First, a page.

Ramberg–Bäcklund reaction

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The Ramberg–Bäcklund reaction is an organic reaction converting an α-halo sulfone into an alkene in presence of a base with extrusion of sulfur dioxide.[1] The reaction is named after the two Swedish chemists Ludwig Ramberg and Birger Bäcklund. The carbanion formed by deprotonation gives an unstable thiirane dioxide that decomposes with elimination of sulfur dioxide. This elimination step is considered to be a concerted cycloelimination.[citation needed]

Scheme 1. The Ramberg–Bäcklund reaction

The overall transformation is the conversion of the carbon–sulfur bonds to a carbon–carbon double bond. The original procedure involved halogenation of a sulfide, followed by oxidation to the sulfone. Recently, the preferred method has reversed the order of the steps. After the oxidation, which is normally done with a peroxy acid, halogenation is done under basic conditions by use of dibromodifluoromethane for the halogen transfer step. [2] This method was used to synthesize 1,8-diphenyl-1,3,5,7-octatetraene.

Scheme 2. Using the Ramberg–Bäcklund reaction to synthesize 1,8-diphenyl-1,3,5,7-octatetraene

The Ramberg–Bäcklund reaction has several applications. Due to the nature of elimination, it can be applied to both small rings [3],

Scheme 3. Small-ring application of the Ramberg–Bäcklund reaction

and large rings containing a double bond [4].

Scheme 4. Small-ring application of the Ramberg–Bäcklund reaction

The necessary α-halo sulfones are accessible through oxidation of the corresponding α-halo sulfides with peracids such as meta-chloroperbenzoic acid; oxidation of sulfides takes place selectively in the presence of alkenes and alcohols. α-Halo sulfides may in turn be synthesized through the treatment of sulfides with halogen electrophiles such as N-chlorosuccinimide or N-bromosuccinimide.[5]

The sulfone group contains an acidic proton in one of the α-positions which is abstracted by a strong base (scheme 1). The negative charge placed on this position (formally a carbanion) is transferred to the halogen residing on the other α-position in a nucleophilic displacement temporarily forming a three-membered cyclic sulfone. This intermediate is unstable and releases sulfur dioxide to form the alkene. Mixtures of cis isomer and trans isomer are usually obtained.[6]

This reaction type gives access to 1,2-dimethylenecyclohexane[7]

Scheme 5. Ramberg–Bäcklund synthesis of dimethylene-cyclohexane

and the epoxide variation [8] access to allyl alcohols.

Scheme 6. Ramberg–Bäcklund synthesis of allyl alcohols

The Favorskii rearrangement and the Eschenmoser sulfide contraction are conceptually related reactions.

A recently developed application of the Ramberg–Bäcklund reaction is the synthesis of C-glycosides. The required thioethers can be prepared easily by exchange with a thiol. The application of the Ramberg–Bäcklund conditions then leads to an exocyclic vinyl ether that can be reduced to the C-nucleoside [9].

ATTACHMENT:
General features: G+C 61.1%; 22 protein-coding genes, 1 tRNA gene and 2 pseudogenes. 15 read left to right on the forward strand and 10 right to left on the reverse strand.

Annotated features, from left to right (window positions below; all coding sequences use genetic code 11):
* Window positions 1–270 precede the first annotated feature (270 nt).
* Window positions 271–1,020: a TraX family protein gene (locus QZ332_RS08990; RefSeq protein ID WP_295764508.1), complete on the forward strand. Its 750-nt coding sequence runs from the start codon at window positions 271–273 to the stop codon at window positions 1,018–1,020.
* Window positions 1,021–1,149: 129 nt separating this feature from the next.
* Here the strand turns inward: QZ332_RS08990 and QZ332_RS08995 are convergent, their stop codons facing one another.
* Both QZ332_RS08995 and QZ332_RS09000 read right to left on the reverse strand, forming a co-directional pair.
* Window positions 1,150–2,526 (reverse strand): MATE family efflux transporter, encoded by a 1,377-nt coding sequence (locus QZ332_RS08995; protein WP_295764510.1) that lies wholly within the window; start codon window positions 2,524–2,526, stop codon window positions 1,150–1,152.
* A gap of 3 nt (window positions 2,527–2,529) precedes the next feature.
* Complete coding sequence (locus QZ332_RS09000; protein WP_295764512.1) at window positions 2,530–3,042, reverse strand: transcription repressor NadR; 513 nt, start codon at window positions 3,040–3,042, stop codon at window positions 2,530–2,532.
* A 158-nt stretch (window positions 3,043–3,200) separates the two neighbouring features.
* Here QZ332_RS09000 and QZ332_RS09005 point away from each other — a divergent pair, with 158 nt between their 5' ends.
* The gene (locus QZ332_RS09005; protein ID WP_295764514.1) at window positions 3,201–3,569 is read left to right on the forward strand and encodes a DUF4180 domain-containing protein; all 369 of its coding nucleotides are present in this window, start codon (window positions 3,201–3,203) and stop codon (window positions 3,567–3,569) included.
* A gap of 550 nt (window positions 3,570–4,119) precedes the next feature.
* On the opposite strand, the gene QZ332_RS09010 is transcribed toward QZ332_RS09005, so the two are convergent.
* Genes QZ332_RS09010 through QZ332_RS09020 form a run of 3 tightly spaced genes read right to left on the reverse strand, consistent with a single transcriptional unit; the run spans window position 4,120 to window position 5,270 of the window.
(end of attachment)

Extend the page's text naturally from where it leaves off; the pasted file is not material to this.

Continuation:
Scheme 7. Ramberg–Backlund reaction to synthesize C-nucleoside.


  1. ^ Ramberg, Ludwig; Bäcklund, Birger (1940). Archives of Chemistry, Mineralogy and Geology. 27 (13A): 1–50.  Missing or empty |title= (help)
  2. ^ Chan, Tze-Lock; Fong, Sun; Li, Yu; Man, Tim-On; Poon, Chi-Duen (1994). "A new one-flask Ramberg–Bäcklund reaction". Journal of the Chemical Society, Chemical Communications (15): 1771–1772. doi:10.1039/C39940001771. 
    Cao, Xiao-Ping (2002). "Stereoselective synthesis of substituted all-trans 1,3,5,7-octatetraenes by a modified Ramberg–Bäcklund reaction". Tetrahedron. 58 (7): 1301–1307. doi:10.1016/S0040-4020(01)01224-8. 
  3. ^ Paquette, Leo A.; Philips, J. Christopher; Wingard, Robert E. (1971). "α-Halo sulfones. XVIII. Ramberg–Baecklund rearrangement as a synthetic entry to unsaturated propellanes". Journal of the American Chemical Society. 93 (18): 4516–4522. doi:10.1021/ja00747a029. 
  4. ^ Magee, D. I.; Beck, E. J. (August 2000). "The use of the Ramberg–Bäcklund rearrangement for the formation of aza-macrocycles: a total synthesis of manzamine C". Canadian Journal of Chemistry. 78 (8): 1060–1066. doi:10.1139/v00-103. 
  5. ^ Böhme, Horst; Gran, Heinz-Joachim (12 July 1952). "Über die Einwirkung von Chlor auf Thioäther und Mercaptale" [On the action of chlorine on thioether and mercaptals]. Justus Liebigs Annalen der Chemie (in German). 577: 68–77. doi:10.1002/jlac.19525770109. 
  6. ^ Paquette, Leo A. (2005). "The Ramberg–Bäcklund Rearrangement". Organic Reactions. 25. pp. 1–71. ISBN 9780471264187. doi:10.1002/0471264180.or025.01. 
  7. ^ Block, Eric; Aslam, Mohammad (1987). "A General Synthetic Method for the Preparation of Conjugated Dienes From Olefins Using Bromomethanesulfonyl Bromide: 1,2-Dimethylenecyclohexane". Org. Synth. 65: 90. doi:10.15227/orgsyn.065.0090. ; Coll. Vol., 8, p. 212 
  8. ^ Evans, P.; Johnson, P.; Taylor, R. J. K. (April 2006). "The Epoxy-Ramberg–Bäcklund Reaction (ERBR): A Sulfone-Based Method for the Synthesis of Allylic Alcohols". European Journal of Organic Chemistry. 2006 (7): 1740–1754. doi:10.1002/ejoc.200500956. 
  9. ^ Griffin, F. K.; Paterson, D. E.; Murphy, P. V.; Taylor, R. J. K. (August 2002). "ChemInform Abstract: A New Route to exo-Glycals Using the Ramberg–Baecklund Rearrangement". ChemInform. 33 (33): 1305. doi:10.1002/chin.200233219.